Table 1: Laboratory investigation recommended in different clinical features in severe acute respiratory syndrome coronavirus 2 management

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  Overall Pathophysiology of the Severe Acute Respiratory Syndrome Corona Virus 2 Infection Top

The SARS corona virus-2 belongs to the Coronaviriade family and is the cause of the recent pandemic with acute severe respiratory illness. The structure of coronavirus is a spherical, single-stranded ribonucleic acid (RNA) virus. Coronavirus has four structural proteins, and their functions are as below:

  1. The spike (S) is essential for host attachment and invasion
  2. Membrane (M) promotes viral assembly
  3. Envelop (E) is essential for assembly and budding
  4. The nucleocapsid is important for immune responses.[14]

What are the sources of infection and transmission for severe acute respiratory syndrome coronavirus 2

Genetically similar viruses exist in rhinolophid bats and pangolins, zoonotic transmission and human-to-human transmission via oral and respiratory aerosols and droplets with the virus are the targets for intervention to avoid the spread. The WHO Guidelines recommends avoiding raw and undercooked animal and animal product consumption with other safety guidelines. Several strains of coronavirus are known to affect humans, but the new variant OMICRON B7 is a concern. Older strains such as human CoV 229E (HCoV-229E), HCoV-NL63, HCoV-OC43, HCoV-HKU1, SARS-CoV and MERS-CoV until 2020 affects human.[15],[16],[17] In general, a clear understanding of pathophysiology can help to analyse the role of various laboratory markers, which will be discussed later.

Virus entry and multiplication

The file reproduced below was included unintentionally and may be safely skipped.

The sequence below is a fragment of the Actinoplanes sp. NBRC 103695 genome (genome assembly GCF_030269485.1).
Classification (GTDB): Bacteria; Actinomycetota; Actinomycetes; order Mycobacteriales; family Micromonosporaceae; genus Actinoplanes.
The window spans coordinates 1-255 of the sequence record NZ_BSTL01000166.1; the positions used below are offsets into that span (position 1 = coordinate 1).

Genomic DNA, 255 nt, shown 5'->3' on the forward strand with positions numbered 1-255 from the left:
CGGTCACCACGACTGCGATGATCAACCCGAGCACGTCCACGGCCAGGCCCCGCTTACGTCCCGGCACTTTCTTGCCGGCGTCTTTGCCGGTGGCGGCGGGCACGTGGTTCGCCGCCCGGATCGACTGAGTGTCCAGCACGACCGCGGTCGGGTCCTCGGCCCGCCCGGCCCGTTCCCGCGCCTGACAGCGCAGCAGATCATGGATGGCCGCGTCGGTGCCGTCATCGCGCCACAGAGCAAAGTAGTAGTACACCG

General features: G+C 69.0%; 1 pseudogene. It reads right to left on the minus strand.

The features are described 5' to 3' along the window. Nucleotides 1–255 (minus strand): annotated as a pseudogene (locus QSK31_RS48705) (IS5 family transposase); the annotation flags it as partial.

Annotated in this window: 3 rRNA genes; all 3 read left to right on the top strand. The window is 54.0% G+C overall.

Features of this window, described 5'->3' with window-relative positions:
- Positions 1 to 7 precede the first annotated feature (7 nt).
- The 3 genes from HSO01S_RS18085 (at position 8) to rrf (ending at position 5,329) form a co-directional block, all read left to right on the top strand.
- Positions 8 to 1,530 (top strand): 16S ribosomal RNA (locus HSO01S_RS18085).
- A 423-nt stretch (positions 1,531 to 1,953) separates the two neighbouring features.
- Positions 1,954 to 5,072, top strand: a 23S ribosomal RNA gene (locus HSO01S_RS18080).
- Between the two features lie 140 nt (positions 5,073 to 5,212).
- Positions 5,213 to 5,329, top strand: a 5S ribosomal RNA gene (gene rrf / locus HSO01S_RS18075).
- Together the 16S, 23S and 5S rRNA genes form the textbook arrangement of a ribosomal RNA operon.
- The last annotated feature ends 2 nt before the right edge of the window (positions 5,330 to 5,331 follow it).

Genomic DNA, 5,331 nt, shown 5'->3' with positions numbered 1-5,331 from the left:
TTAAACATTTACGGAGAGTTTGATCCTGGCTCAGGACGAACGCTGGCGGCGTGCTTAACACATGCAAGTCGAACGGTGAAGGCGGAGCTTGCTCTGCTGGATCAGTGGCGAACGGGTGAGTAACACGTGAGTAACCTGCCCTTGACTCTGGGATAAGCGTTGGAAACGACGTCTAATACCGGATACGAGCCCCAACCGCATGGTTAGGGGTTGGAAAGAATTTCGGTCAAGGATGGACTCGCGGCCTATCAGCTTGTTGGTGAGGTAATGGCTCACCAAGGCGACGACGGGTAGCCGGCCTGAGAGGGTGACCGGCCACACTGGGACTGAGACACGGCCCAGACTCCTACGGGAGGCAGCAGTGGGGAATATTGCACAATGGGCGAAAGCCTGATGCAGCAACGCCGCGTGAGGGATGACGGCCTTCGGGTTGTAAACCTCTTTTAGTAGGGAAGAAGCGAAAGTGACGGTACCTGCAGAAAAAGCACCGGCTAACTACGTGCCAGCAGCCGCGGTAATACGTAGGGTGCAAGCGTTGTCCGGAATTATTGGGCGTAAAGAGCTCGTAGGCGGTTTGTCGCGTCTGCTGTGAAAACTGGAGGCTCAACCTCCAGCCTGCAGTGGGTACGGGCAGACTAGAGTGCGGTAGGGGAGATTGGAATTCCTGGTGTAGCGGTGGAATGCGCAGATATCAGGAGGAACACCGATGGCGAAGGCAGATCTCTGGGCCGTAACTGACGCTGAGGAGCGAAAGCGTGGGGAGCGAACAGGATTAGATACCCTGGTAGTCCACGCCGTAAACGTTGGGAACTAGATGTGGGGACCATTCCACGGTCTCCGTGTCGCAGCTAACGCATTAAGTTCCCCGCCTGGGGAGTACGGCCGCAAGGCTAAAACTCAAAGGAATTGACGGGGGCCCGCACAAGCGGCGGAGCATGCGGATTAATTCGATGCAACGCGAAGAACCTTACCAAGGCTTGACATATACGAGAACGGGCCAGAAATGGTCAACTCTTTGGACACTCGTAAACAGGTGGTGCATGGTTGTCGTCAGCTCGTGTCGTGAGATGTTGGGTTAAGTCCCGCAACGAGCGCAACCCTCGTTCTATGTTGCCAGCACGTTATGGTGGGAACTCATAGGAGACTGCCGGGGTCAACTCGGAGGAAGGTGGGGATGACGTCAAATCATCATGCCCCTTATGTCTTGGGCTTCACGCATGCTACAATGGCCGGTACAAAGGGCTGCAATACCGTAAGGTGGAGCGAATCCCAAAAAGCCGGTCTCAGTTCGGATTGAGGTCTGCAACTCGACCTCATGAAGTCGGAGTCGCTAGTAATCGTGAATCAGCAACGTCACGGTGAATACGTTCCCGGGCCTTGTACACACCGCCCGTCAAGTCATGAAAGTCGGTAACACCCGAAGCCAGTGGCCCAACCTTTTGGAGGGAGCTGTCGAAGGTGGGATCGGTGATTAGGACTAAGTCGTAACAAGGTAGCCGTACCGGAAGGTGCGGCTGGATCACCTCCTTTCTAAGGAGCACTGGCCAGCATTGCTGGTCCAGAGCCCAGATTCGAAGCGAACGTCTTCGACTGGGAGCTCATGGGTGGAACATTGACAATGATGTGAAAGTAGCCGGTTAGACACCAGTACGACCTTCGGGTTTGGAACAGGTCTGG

Angiotensin-converting enzymes receptor in the airways system (ACE 2 receptor) and type 2 transmembrane serine proteases (TMPRSS2) receptor expression is more in lung at type 2 Pneumocytes also in other organs such as the heart, ileum, kidney and bladder. The spike protein (S) of the virus binds to the host cell at ACE receptor in the airways system (ACE-2). With the help of serine proteases activity (TMPRSS2) in host cells, the uptake of the viral particles takes place through an enzyme-mediated cleavage system. Once the viral genetic material (RNA) enters the cytoplasm, it undergoes replication and the enzyme RNA-dependent RNA polymerase promotes the transcription of viral RNA and followed by the synthesis of a new protein; next step is an integration of the virus with the cellular Endoplasmic reticulum (ER), these viral buds are enclosed-on ER membrane and further transported to the lumen and then to Golgi bodies and finally released into extracellular space. Now, the new viral nucleocapsid is ready to spread in the community from the alveolar cells via droplets. Viral RNA →Host cells →Replication →Transcription →Translation →Endoplasmic membrane →Golgi bodies →Extracellular space →Transmission of disease.[17],[18] In addition to alveolar cells, SARS-CoV2 infects capillary endothelial cells, causing an inflammatory response with endothelialitis along with infiltrations of immune cells and the release of various cytokines [Table 2], affecting lung diffusion leading to oedema and hypoxia.[18],[19],[20],[21],[22],[23]